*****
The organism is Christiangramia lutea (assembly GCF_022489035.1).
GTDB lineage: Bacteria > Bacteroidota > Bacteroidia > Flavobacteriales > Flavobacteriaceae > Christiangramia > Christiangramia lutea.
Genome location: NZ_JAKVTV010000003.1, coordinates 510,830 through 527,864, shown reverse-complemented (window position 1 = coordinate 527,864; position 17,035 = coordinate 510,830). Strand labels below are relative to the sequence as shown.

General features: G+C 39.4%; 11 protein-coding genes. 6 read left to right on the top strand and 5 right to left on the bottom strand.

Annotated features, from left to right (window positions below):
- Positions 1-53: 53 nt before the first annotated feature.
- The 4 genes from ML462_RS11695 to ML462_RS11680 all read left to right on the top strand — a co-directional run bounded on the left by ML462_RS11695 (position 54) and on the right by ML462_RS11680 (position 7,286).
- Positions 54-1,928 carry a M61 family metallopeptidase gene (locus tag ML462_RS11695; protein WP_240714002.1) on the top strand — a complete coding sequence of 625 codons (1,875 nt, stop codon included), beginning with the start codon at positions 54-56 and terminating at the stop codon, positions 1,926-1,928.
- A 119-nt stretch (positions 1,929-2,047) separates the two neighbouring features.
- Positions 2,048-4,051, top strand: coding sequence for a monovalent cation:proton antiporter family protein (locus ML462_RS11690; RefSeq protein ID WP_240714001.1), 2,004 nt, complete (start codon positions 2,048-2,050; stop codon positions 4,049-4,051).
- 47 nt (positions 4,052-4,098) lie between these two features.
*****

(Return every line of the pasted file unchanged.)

The organism is Christiangramia lutea (assembly GCF_022489035.1).
GTDB lineage: Bacteria > Bacteroidota > Bacteroidia > Flavobacteriales > Flavobacteriaceae > Christiangramia > Christiangramia lutea.
Genome location: NZ_JAKVTV010000003.1, coordinates 510,830 through 527,864, shown reverse-complemented (window position 1 = coordinate 527,864; position 17,035 = coordinate 510,830). Strand labels below are relative to the sequence as shown.

General features: G+C 39.4%; 11 protein-coding genes. 6 read left to right on the top strand and 5 right to left on the bottom strand.

Annotated features, from left to right (window positions below):
- Positions 1-53: 53 nt before the first annotated feature.
- The 4 genes from ML462_RS11695 to ML462_RS11680 all read left to right on the top strand — a co-directional run bounded on the left by ML462_RS11695 (position 54) and on the right by ML462_RS11680 (position 7,286).
- Positions 54-1,928 carry a M61 family metallopeptidase gene (locus tag ML462_RS11695; protein WP_240714002.1) on the top strand — a complete coding sequence of 625 codons (1,875 nt, stop codon included), beginning with the start codon at positions 54-56 and terminating at the stop codon, positions 1,926-1,928.
- A 119-nt stretch (positions 1,929-2,047) separates the two neighbouring features.
- Positions 2,048-4,051, top strand: coding sequence for a monovalent cation:proton antiporter family protein (locus ML462_RS11690; RefSeq protein ID WP_240714001.1), 2,004 nt, complete (start codon positions 2,048-2,050; stop codon positions 4,049-4,051).
- 47 nt (positions 4,052-4,098) lie between these two features.